Morton Feldman

Friendship and Mourning in the New York Avant-Garde

Ryan Dohoney
Bloomsbury ($29.95)

by Patrick James Dunagan

Ryan Dohoney’s Morton Feldman: Friendship and Mourning in the New York Avant-Garde explores how the composer’s work was both derived from and sustained by his early friendships in the 1950s Abstract Expressionist scene in New York City. Dahoney gives special emphasis to the impact of the tragic early death of poet Frank O’Hara in 1966 and the falling out experienced between Feldman and painter Philip Guston in 1970, but he also touches upon less celebrated artistic affiliations of Feldman’s, such as with dancer Merle Marsicano. There’s little gossip: the author largely avoids sentimental clichés or otherwise overt pandering to emotional cues and dramatic scenes. After all, even as “Feldman relished intimate details and preferred performances between friends,” he wasn’t known publicly or privately for expressing his emotions (aside from existential despair over his art), and his minimalist compositions are anything but effusive in terms of displaying personal feeling. Yet Dohoney succinctly demonstrates that friendship indeed lies at the heart of several of Feldman’s paramount pieces of music.

Pages of Feldman’s scores are reproduced as his own writings and talks are cited alongside critical commentary. Works by the other artists are likewise discussed; Dohoney draws upon outside criticism for useful comparisons with Feldman’s work. For instance, two Feldman compositions, Three Clarinets, Cello, and Piano and For Frank O’Hara were each at one time entitled In Memory of My Feelings, a well-known longer poem of O’Hara’s;

As Nick Shelby notes, the final sections of the poem are marked by an attempt to reconfigure a sense of self out of the collage of images and experiences. This corresponds to Feldman’s own creation of music, which attempts to get itself together, to build up a coherent sense of progression or movement from fragmentary gestures that can seem aimless or inchoate.

Dohoney is a sympathetic and well-informed reader/listener. He recognizes “the precariousness of Feldman’s social ties” and brings them to the fore while noting that “friendship is not always a positive force—it is sometimes an underdetermined name for remarkably varied attachments.” What once sustained a friendship understandably undergoes transformation over several years. With Guston, the ties the two shared during the heyday of 1950s New York proved unsustainable after Guston’s turn towards (crude) figuration as he ceased to resist the figure’s emergence in his work. His struggle with abstraction had moved forward to another stage. At Guston’s infamous 1970 Marlborough gallery show, full of cartoon-like images of heads, coats, shoes, rocks, and other debris of life, Feldman failed to support the change of direction and the two were never in direct conversation again.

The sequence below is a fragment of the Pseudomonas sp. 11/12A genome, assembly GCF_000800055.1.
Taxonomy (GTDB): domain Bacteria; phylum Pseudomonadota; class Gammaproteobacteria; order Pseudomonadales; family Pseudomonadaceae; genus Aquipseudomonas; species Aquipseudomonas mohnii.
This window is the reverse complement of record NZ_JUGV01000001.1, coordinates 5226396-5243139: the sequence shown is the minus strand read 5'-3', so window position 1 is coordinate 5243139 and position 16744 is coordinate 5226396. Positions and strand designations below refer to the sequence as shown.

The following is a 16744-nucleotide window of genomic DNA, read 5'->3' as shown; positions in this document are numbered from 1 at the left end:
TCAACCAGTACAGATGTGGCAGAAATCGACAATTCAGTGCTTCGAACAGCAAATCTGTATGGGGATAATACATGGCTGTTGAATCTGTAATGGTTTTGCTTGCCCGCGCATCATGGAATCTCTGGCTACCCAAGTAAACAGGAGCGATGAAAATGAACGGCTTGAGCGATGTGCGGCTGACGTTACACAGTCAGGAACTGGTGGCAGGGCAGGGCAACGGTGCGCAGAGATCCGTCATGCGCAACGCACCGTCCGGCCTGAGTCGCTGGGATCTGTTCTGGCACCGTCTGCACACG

The reader can’t help but feel melancholy that the days of spending hours hanging around each other in Guston’s studio, followed by deli sandwiches or long dinners at Chinese restaurants while bantering about their inner struggles, were over. Dohoney describes how at Marlborough, Guston “needed Morty’s opinion instantly, to feel Morty’s affection and understanding to keep going. And he didn’t get it in time. The ‘truth of abstraction’ proved stronger for Feldman than friendship itself. Therein lies the tragedy.” They remained silently in dialogue throughout the years, however; Guston painted images recollective of Feldman into pieces from the ’70s, just as Feldman composed For Philip Guston in tribute to his old friend after Guston’s passing. Feldman also honored one of Guston’s final requests: that he read the Kaddish over his grave.

For Dohoney, there’s no doubt of friendship having been the motivating influence upon Feldman. More so, he’s adamant that his survey of Feldman’s work demonstrates just how vital friendship was within the wider context of the era: “Feldman’s laments for his community provide clear evidence that friendship in fact produced New York School modernism.” Whether all readers agree or not, Dohoney’s argument is quite persuasive, especially when it comes to the heart of his study: engaging with the composer’s work. He suggests that “Feldman’s music encourages us to hear and feel this loss of coterie as an afterimage—something vanished yet affectively present.” Indeed, Feldman always kept on going with the work even when the impetus of friendship that once sustained it had moved on. Like all great artists, he had no choice.

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